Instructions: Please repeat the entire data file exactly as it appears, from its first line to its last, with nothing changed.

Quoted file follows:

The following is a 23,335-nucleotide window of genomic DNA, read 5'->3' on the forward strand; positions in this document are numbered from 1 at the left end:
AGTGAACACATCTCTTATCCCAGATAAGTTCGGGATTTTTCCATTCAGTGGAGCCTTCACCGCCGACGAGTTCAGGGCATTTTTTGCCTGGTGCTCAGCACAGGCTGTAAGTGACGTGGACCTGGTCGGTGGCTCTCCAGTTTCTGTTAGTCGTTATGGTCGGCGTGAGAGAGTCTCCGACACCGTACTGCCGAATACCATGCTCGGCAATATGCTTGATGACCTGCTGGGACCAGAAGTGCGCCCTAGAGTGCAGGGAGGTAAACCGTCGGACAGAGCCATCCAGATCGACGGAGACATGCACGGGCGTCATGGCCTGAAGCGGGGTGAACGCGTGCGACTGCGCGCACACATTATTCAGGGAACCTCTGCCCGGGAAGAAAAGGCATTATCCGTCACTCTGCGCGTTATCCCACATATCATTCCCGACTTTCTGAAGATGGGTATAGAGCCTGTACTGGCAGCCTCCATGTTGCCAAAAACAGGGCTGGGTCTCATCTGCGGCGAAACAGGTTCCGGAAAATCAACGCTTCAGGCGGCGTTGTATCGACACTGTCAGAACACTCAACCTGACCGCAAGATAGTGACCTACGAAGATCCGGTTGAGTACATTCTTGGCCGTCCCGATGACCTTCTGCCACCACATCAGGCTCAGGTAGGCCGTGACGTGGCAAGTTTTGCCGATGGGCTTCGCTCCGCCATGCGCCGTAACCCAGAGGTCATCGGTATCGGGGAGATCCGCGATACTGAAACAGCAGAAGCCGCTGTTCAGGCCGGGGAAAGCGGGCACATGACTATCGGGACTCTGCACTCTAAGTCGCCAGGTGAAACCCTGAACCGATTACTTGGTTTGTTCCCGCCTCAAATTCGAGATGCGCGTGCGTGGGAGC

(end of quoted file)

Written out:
The following is a 23,335-nucleotide window of genomic DNA, read 5'->3' on the forward strand; positions in this document are numbered from 1 at the left end:
AGTGAACACATCTCTTATCCCAGATAAGTTCGGGATTTTTCCATTCAGTGGAGCCTTCACCGCCGACGAGTTCAGGGCATTTTTTGCCTGGTGCTCAGCACAGGCTGTAAGTGACGTGGACCTGGTCGGTGGCTCTCCAGTTTCTGTTAGTCGTTATGGTCGGCGTGAGAGAGTCTCCGACACCGTACTGCCGAATACCATGCTCGGCAATATGCTTGATGACCTGCTGGGACCAGAAGTGCGCCCTAGAGTGCAGGGAGGTAAACCGTCGGACAGAGCCATCCAGATCGACGGAGACATGCACGGGCGTCATGGCCTGAAGCGGGGTGAACGCGTGCGACTGCGCGCACACATTATTCAGGGAACCTCTGCCCGGGAAGAAAAGGCATTATCCGTCACTCTGCGCGTTATCCCACATATCATTCCCGACTTTCTGAAGATGGGTATAGAGCCTGTACTGGCAGCCTCCATGTTGCCAAAAACAGGGCTGGGTCTCATCTGCGGCGAAACAGGTTCCGGAAAATCAACGCTTCAGGCGGCGTTGTATCGACACTGTCAGAACACTCAACCTGACCGCAAGATAGTGACCTACGAAGATCCGGTTGAGTACATTCTTGGCCGTCCCGATGACCTTCTGCCACCACATCAGGCTCAGGTAGGCCGTGACGTGGCAAGTTTTGCCGATGGGCTTCGCTCCGCCATGCGCCGTAACCCAGAGGTCATCGGTATCGGGGAGATCCGCGATACTGAAACAGCAGAAGCCGCTGTTCAGGCCGGGGAAAGCGGGCACATGACTATCGGGACTCTGCACTCTAAGTCGCCAGGTGAAACCCTGAACCGATTACTTGGTTTGTTCCCGCCTCAAATTCGAGATGCGCGTGCGTGGGAGC